We had been taking the odd peek down to the floor of the market and, after settling up, we joined the crowd down on the floor. Eventually we had a stroll through Glow and then visited Christmas markets in St Peter’s and The Franciscan Well (this is on again next Saturday).




English Market
Princes Street
Cork
T12NC8Y
Tel: 021 427 8134. Int: 00 353 21 427 8134
Email (general enquiries only): info@farmgatecork.ie

Thursday, July 6, 2017

Four brewers: "What we're doing now!" Superb Food at Malt & Music Festival.

Four brewers: "What we're doing now!"
Superb Food at Malt & Music Festival.
Colm, Eoin, Claire, Phil, and Michael

The Malt and Music Festival at Ballymaloe had its inaugural outing at the weekend. A few great nights were enjoyed. I’m told. Not a night owl these times so I turned up on Sunday afternoon to enjoy some beer, some food and eine kleine Tagmusik!*

Amazing how that Big Shed has been transformed, again. The things they use! Hanging (and flashing) high up in front of the stage was, believe it or not, a Honda 50. If you had one of those in its heyday, you'd get a lady, an ex-worker and now guide at the Arigna Mines once told me!

It was about lunch time when we arrived and we were spoiled for choice. One stall, Buena Vida Taco, made out of surfboards, caught my eye. They were also trumpeting their Crazy Bastard sauce. The Baja Fish Taco was our pick here: crispy battered haddock, pickled red onion, Mexican slaw, fresh coriander and chipotle aioli. Plus the saucy sauce, of course!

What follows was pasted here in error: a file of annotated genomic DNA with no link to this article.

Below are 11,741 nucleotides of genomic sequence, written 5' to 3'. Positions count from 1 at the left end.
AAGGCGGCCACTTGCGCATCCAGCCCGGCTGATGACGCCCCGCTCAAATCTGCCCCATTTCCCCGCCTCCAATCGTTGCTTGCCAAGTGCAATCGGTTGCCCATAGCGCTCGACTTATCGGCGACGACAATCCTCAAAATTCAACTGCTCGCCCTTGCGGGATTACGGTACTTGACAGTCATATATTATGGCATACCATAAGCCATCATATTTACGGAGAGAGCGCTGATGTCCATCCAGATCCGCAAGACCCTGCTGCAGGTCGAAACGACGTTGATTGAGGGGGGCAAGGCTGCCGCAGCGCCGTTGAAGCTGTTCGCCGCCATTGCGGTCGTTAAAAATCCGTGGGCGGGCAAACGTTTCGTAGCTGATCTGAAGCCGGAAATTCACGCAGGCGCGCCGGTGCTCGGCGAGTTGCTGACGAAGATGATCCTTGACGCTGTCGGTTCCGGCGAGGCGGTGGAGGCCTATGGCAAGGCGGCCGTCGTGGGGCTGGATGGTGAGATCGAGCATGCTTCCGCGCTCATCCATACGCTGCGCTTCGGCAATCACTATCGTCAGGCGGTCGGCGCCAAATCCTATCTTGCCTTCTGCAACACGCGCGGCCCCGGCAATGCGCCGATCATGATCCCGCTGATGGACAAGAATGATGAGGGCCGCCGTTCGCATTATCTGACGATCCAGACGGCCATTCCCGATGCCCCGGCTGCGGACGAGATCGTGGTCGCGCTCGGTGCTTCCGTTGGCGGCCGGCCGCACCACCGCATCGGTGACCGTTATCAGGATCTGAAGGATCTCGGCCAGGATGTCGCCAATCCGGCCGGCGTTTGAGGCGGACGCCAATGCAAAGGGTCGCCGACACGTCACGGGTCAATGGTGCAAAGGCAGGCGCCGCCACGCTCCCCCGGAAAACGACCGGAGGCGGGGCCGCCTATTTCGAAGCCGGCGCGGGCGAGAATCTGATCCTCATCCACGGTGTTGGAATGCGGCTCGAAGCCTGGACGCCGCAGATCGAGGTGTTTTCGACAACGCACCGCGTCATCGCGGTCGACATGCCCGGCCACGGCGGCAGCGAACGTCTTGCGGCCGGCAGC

Quite a bite. Yet there was better to come, from Gubbeen. Their Reuben contained Pastrami, Emmental cheese, pickles, sauerkraut, and mustard. No rush job either. A superb sandwich, sandwich of the year maybe! No shortage of beers around the place but we didn't travel very far for ours, enjoying a glass of the Cotton Ball’s Indian Summer and one of the Cascade.

Eoin Lynch of the Cotton Ball Brewing Company was one of the four speakers in the Drinks Theatre in mid afternoon; the others were Claire Dalton of Dungarvan, Phil Cullen of Mountain Man and Michael Cowan of Manor Brewing (Wicklow). Colm McCan asked the questions and kept the flow going.

Claire told us about the family effort that led to Dungarvan getting off the ground. So what are they doing now? Well, their latest is “a sunny day beer” called Turning Tide. Light of body, Turning Tide, a lemon wheat beer, is the perfect accompaniment to a summery day, whether beach or BBQ! Moules Frites anyone?

Taco!
Eoin Lynch gave up his job and had some sleepless night after setting up the Cotton Ball Brewing in the family pub in 2013. But it developed quickly, started with 800 litres, now at 2,500 litres. Less sleepless nights now. He had the Indian Summer on show, a seasonal that was so good they couldn't let it go. It is a light hybrid beer (elements of both ale and lager), notes of citrus and pineapple and it was well received in Ballymaloe.